Postscript: The train hasn’t even reached there yet, but some of the strongest criticism of Brightline has come from the Treasure Coast. The complaints about safety have reinforced the fact that the train had not planned to stop between West Palm Beach and Orlando. Ali Soule advises that Brightline is addressing that problem, exploring sites for stations in Martin County (Stuart) and Indian River (Vero Beach). That should not only silence some objectors but also greatly add to the usefulness of the service.
Once upon a journalistic time—the 1970s—South Florida newspapers were among the most successful in the country. The Miami Herald, owned by the Knight Ridder company, had a statewide presence with several bureaus, and had influential readers in most major Florida cities.
In Broward County alone it had a staff of 70 based in an office on Sunrise Boulevard. Its Broward circulation was an impressive 75,000. This was despite the fact that it competed with a very strong Sun-Sentinel, which at the time was one of two dailies in the same organization. The Fort Lauderdale News was the larger evening paper; the Sun-Sentinel was morning. There was also the Sun-Tattler in Hollywood, which had a respectable 50,000 circulation. The Herald also had competition in Miami from the small but feisty Miami News (ceased in 1988), which had some of the top talent in the area, and (until 1971) the Miami Beach Sun.
In terms of its Latin American coverage The Herald enjoyed the kind of respect the Washington Post does today in the nation’s capital. Knight Ridder owned 31 other papers, including The Philadelphia Inquirer, which it turned from a disgraced paper under former owner Walter Annenberg into one of the best in the country. Although largely forgotten today, the company also published the small The News in Boca Raton, which it used as a training ground for its promising young reporters and editors.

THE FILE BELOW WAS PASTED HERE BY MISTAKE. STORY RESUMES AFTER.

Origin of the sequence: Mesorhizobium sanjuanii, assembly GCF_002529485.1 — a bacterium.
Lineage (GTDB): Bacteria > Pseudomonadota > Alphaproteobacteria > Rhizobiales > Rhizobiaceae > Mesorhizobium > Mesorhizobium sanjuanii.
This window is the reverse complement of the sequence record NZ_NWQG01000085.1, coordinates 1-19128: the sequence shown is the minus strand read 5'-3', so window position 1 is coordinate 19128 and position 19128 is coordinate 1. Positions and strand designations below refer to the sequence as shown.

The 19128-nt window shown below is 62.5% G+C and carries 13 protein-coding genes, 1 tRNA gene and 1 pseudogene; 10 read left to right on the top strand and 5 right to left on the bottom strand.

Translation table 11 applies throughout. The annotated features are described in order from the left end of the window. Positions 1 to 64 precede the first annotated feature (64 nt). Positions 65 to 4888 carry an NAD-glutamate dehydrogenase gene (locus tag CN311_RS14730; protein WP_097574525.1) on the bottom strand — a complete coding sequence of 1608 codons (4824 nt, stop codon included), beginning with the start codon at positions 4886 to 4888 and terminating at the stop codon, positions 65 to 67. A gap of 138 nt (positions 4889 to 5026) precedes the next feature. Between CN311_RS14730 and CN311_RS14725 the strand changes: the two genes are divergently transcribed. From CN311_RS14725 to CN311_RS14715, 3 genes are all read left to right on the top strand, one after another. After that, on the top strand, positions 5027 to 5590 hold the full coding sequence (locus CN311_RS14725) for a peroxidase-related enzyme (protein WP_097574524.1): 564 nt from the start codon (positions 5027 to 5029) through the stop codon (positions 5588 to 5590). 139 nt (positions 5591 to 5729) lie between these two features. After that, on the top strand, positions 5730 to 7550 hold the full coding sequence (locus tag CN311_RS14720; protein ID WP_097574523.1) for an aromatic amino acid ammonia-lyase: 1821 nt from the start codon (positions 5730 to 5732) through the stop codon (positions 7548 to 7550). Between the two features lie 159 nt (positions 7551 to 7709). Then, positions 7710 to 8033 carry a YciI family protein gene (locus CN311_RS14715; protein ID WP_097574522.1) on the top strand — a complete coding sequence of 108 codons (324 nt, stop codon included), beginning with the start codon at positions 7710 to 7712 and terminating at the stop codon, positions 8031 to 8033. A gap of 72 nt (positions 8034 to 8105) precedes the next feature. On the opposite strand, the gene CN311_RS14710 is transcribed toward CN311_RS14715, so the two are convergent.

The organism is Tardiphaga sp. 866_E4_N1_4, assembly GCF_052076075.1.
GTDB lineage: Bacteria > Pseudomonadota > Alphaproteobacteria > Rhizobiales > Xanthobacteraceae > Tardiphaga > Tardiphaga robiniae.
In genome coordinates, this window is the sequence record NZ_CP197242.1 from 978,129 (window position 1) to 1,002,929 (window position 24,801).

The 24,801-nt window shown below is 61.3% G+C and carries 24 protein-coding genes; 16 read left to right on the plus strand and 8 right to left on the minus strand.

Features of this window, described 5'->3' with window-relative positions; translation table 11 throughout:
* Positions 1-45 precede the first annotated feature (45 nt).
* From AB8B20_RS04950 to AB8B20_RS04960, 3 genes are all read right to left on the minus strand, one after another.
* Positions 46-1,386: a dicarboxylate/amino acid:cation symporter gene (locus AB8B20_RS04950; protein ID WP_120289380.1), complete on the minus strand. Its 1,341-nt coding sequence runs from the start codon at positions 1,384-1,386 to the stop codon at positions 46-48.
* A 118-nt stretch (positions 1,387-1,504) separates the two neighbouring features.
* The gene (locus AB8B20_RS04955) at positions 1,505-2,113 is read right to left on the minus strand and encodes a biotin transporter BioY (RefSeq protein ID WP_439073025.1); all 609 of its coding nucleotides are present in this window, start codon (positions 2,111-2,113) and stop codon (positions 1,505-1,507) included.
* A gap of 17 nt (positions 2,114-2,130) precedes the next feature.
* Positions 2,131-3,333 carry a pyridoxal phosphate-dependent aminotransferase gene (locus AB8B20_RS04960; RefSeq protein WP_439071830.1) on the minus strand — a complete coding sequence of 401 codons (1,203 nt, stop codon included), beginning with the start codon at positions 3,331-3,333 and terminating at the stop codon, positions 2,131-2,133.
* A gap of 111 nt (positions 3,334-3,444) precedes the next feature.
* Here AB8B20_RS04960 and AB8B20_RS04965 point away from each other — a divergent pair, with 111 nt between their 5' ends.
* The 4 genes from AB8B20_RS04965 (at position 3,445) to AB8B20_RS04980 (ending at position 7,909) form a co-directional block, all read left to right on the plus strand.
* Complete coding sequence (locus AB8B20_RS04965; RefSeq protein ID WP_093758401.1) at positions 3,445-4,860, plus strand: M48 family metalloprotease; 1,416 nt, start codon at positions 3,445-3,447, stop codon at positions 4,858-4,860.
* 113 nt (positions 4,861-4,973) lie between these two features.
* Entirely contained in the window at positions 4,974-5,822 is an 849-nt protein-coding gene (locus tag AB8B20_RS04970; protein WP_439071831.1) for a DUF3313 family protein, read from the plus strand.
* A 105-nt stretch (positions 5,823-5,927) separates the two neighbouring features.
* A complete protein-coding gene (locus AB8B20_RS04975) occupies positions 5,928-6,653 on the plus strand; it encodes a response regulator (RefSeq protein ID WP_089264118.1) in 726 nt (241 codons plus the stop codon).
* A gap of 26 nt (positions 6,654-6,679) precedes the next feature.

R.H. Gore, a tough and highly competitive businessman who sold his company to the Chicago Tribune, had owned the Fort Lauderdale News and the Sun-Sentinel for years. The News was one of the most profitable evening papers. Gold Coast magazine detailed its clout:
“Figures for the first eight months of 1973 show the Fort Lauderdale News running first in total advertising lineage among all the evening papers in the country.” The only papers with more advertising were all morning sheets.
It later became a morning paper and the name Sun-Sentinel was adopted when the two papers merged in 1982. Serving a fast-growing market of Broward and south Palm Beach County, its Sunday circulation reached more than 300,000.
The Sun-Sentinel did not have the journalistic clout of The Herald, but it did a good job on the bread and butter news, such as local politics and high school sports coverage.
The Palm Beach Post was also a very successful product, although its growth was stunted by competition from the Sun-Sentinel, which moved aggressively to dominate the southern half of Palm Beach County, and papers on the Treasure Coast, which limited its growth to the north.
Those glory days are long gone. As Dan Christensen recently reported on his Florida Bulldog blog, all three papers continue to lose circulation. Although located in high growth markets, the papers are losing readers faster than the national average. Virtually all newspapers are suffering. The pain began in the 1990s and has gotten worse year by year, as the internet and expanded television news have made print publications relevant to far fewer people, and have virtually destroyed the profitable classified advertising sections.